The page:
How The Commonality Of Divorce Taught Me To Love Differently


As Millennials, we have grown up in the era of Disney movies, "The Notebook" and Carrie Bradshaw all telling us that we should not settle for anything less than butterflies, and true love will conquer all. Blah, blah, blah.

However, in a time where we need an ATM receipt and blood type before we even agree to a date with someone, the principle of marriage has become more complicated.

Technology makes it easier to cheat and contributes to our hook-up culture, while economic issues have created an even greater wedge among couples. This wedge can lead to the loaded word of he who must not be named, and no, it's not Voldemort; it's divorce.

Today, the word divorce is thrown around in modern-day marriages all the time. It is the ultimate threat, no matter how universal it has become. It ruins lives, leaves you with unhealed wounds and pretty much jades you and all of those involved for life.

It is a commonly known fact that 50 percent of marriages end in divorce. Even knowing that statistic, we, as human beings who thrive on love, jump into relationships heart first with our heads far behind.

We don’t look before we leap and RomComs persuade us to take a chance because this passionate love must mean that we have found our soul mate. And because of that, it will work out; it has to.

However, this unfortunately isn’t reality.

Let me back up and say that I am a product of divorce. After knowing each other for three months, my parents got married and just as quickly, got a divorce when I was a little girl.

My parents then both got remarried to their prospective partners. Also, all of my sets of grandparents are divorced (which makes a clutch Christmas, don’t get me wrong). So this dirty word has been a prevalent aspect in my life as it is in so many lives.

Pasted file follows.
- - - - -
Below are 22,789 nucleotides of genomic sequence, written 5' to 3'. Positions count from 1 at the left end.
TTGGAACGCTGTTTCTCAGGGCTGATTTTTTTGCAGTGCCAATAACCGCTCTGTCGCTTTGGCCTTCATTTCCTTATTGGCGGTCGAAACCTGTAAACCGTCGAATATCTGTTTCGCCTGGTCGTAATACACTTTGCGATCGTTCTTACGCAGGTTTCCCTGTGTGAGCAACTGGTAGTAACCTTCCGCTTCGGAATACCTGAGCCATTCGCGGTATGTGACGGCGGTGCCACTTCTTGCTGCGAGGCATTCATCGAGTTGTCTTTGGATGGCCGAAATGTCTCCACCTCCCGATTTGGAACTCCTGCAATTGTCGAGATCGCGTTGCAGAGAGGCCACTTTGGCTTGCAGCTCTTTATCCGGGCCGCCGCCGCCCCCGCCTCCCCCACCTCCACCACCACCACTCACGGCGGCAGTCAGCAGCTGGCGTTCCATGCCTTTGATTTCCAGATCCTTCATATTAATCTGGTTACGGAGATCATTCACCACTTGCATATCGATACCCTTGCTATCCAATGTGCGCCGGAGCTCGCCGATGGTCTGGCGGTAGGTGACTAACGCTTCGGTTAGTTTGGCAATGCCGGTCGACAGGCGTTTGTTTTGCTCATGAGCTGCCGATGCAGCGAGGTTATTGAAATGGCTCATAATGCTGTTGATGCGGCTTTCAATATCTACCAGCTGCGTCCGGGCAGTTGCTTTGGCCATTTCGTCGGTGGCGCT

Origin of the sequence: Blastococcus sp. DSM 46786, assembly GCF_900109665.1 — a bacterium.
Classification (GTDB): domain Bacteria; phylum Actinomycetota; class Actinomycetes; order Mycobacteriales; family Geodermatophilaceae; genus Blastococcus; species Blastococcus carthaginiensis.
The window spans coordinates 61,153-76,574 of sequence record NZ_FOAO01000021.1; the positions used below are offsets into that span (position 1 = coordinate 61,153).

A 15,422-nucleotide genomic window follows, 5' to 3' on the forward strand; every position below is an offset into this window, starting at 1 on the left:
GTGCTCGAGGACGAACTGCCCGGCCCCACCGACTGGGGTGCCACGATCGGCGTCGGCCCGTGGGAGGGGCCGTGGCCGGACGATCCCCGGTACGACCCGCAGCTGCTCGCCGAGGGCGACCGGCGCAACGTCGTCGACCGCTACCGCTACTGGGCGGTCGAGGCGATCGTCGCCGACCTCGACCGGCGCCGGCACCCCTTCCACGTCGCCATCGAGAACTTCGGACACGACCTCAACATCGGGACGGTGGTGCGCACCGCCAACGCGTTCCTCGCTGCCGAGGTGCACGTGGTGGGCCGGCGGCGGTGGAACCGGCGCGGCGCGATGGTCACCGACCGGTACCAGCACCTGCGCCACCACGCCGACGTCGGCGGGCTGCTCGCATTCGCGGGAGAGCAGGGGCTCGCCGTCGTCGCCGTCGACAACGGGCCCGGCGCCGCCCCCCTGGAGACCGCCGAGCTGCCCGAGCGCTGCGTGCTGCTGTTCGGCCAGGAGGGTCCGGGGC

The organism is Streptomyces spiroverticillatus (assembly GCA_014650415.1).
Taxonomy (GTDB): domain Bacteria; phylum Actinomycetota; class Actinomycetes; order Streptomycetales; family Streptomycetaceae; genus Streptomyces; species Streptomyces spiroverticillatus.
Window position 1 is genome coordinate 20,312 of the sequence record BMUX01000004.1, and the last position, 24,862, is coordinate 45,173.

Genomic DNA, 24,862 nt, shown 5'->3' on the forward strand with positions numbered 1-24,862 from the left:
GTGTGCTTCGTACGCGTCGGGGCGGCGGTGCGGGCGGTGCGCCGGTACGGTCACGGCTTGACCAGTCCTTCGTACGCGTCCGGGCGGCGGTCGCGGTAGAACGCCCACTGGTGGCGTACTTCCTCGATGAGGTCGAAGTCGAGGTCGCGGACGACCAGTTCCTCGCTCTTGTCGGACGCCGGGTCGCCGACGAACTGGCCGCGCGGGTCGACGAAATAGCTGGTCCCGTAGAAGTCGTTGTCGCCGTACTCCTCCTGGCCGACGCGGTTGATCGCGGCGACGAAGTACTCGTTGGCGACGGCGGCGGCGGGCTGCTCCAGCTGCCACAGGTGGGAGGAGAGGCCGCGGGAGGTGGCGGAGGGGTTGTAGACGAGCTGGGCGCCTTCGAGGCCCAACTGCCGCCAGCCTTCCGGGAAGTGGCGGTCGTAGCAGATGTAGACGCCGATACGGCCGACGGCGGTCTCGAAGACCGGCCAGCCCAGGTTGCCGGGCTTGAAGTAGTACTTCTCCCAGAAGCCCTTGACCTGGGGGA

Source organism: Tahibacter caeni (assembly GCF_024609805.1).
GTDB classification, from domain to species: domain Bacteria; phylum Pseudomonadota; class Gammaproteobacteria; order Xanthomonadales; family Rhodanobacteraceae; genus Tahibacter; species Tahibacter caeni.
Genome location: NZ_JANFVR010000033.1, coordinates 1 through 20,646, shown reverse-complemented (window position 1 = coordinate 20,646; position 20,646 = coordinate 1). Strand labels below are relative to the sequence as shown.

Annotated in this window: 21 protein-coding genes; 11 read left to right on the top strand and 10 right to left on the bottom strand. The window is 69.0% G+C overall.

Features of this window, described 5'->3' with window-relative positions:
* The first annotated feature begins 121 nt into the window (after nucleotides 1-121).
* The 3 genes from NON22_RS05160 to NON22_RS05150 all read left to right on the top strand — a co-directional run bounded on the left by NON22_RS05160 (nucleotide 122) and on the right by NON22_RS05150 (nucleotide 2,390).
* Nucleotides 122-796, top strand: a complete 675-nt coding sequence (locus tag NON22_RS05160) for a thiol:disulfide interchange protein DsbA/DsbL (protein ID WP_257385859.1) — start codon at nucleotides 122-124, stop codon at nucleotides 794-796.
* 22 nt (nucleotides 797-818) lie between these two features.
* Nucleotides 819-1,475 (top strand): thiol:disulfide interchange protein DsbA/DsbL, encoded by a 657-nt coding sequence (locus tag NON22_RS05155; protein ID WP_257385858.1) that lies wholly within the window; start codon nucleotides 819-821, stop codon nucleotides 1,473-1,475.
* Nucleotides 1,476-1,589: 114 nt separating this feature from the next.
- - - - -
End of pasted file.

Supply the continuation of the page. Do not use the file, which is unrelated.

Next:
This has made me extremely curious as to what exactly makes a marriage work and what makes it a "death do us part" and "for better or for worse" scenario.

I’ve read books, gone to seminars and spoke to those who have been married for 20 plus years. What I have gathered from my research is a little bit shocking; the person that you might be deeply in love with might not be the right person for you.

Yeah, you heard me.

The good news is, all hope is not lost. There is hope for a lasting and fulfilling marriage and relationship. The key is to not just think with your heart, but to use your head when finding a potential partner.

Know that even if you love someone with your whole heart, it might not be enough to sustain a marriage. Being honest with yourself and what you need from a relationship, like whether your partner would make a good parent, is an important key.

Even though in my personal experience, seeing divorce has left a scar on my heart that will probably never heal, I truly believe that with the right mindset, you can find the person you are meant to be with.

Love might be blind, but try to keep your eyes wide open so you can know when the right one comes along.

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